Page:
Cloud Resume Challenge — My Experience

Last Fall I started working on the Cloud Resume Challenge, and 2 attempts later, I finally ended up finishing it! I was familiar with AWS in a superficial sense when I started, and while parts of the challenge were familiar to me, some of it, especially using SAM to deploy the lambda function proved to quite tricky.

The official set of instructions can be found here, but how I approached solving this challenge is documented below:

Step 1: AWS Practioner Certification

This was a fairly simple exam to pass and I got this certification in August 2020. Auditing the free courses on Coursera, going through the AWS Whitepapers and FAQs should do the trick.

Step 2,3,4,5,6: Setting up a static site hosted on AWS S3.

I have detailed the steps and sources to refer to in order to set this up in this blog.

Step 7: Visitor counter for the website that displays a count of the number of visitors to the site

This part is fairly simple, at least on the frontend side of the logic. All I had to do was create a div on the web page that displays the visitor count, and have the javascript that updates the count whenever someone accesses the page.

Step 8: Database

As suggested, I used AWS DynamoDB to create a table and hold the visitor count for the website.

Step 9: API to access the visitor count database

This step involved setting up an API gateway to access a lambda function that actually accessed the DynamoDB and updated the count, and returned the updated count to the called function.

The javascript function in the frontend accessed this serverless code by calling the API. And setting all this up was handled by IaC through SAM.

Step 10: Python API code

I wrote the Lambda function in Python using the boto3 library and deployed it as a part of a serverless stack using SAM. This function was exposed through an API gateway that was set up as a part of this serverless stack as well.

Step 11: Unit tests

Having been a Java/C# developer, I had not written unit tests in Python for the most part. These resources shared by Forrest Brazeal in the challenge and this blog on testing serverless services proved to be a great resource for me.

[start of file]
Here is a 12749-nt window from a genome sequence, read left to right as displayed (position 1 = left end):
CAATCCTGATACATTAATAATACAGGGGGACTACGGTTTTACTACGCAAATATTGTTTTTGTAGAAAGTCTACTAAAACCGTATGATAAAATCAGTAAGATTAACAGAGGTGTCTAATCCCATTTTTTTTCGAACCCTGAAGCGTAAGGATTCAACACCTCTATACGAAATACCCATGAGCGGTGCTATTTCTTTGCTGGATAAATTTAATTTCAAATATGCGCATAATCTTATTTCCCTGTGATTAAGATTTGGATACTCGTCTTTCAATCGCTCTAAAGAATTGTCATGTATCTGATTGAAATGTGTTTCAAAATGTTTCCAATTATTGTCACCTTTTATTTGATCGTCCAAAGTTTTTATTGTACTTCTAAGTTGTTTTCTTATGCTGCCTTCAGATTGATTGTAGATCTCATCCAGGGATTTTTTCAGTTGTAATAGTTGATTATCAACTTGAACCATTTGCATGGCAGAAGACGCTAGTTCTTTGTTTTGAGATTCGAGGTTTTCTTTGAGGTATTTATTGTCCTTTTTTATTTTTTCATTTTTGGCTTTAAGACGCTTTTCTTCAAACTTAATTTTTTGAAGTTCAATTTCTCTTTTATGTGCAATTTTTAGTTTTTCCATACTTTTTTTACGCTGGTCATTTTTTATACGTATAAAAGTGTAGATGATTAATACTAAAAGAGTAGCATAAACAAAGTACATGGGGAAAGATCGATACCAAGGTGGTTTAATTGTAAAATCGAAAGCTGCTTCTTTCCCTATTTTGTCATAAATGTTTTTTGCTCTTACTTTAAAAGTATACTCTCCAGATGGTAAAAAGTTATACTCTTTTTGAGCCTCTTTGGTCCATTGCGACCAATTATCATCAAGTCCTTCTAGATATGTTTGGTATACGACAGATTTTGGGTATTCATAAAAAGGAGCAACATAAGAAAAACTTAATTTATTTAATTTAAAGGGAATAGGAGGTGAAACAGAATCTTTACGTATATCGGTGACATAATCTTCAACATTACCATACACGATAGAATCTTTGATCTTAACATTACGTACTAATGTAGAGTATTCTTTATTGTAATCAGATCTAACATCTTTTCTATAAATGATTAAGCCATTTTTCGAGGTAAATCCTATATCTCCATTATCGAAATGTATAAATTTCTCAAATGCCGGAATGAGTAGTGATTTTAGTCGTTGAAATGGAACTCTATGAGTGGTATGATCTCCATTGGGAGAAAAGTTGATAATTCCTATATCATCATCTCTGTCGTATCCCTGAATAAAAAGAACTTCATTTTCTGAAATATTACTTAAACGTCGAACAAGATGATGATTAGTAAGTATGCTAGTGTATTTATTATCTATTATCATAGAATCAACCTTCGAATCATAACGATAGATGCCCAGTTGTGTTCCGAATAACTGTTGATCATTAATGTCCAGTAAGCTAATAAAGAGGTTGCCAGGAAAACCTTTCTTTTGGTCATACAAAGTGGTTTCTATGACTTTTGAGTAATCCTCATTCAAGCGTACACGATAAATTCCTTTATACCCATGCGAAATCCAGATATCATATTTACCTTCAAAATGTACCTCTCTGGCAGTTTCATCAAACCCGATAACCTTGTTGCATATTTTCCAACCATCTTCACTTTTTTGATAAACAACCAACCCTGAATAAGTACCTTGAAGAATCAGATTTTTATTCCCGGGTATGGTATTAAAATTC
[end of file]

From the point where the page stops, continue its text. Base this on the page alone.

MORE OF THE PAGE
Step 12, 13: Separate repositories for frontend and backend code, with C!/CD setup

I chose GitHub as the version control system to store my file and used GitHub Actions to set up a CI/CD pipeline for my front-end part of the site so that changes pushed into the repository are reflected in the website automatically, without me having to go and manually push the changed files on to the S3 bucket hosting my website. Similarly, I set up CI/CD pipeline using Github actions, again for my backend repository so that changes checked into my API part of the code results in unit tests being run to ensure the changes dint break anything, and once the tests pass, the SAM application is automatically built and updated on to AWS.

This was by far the most tricky part of the challenge, and being new to Infrastructure as a Code, I had to put in quite a bit of effort to get this right. This blog by Chris Nagy helped me a lot in figuring out how to write the SAM template YAML file to configure my serverless stack.

Step 14: This blog is it!

I’m glad I took this challenge up since it gave me an opportunity to try hands-on a lot of AWS services and technologies I only knew theoretically. I would recommend this challenge to anyone who is getting started with AWS and cloud.
Here’s the personal site developed as a part of the challenge.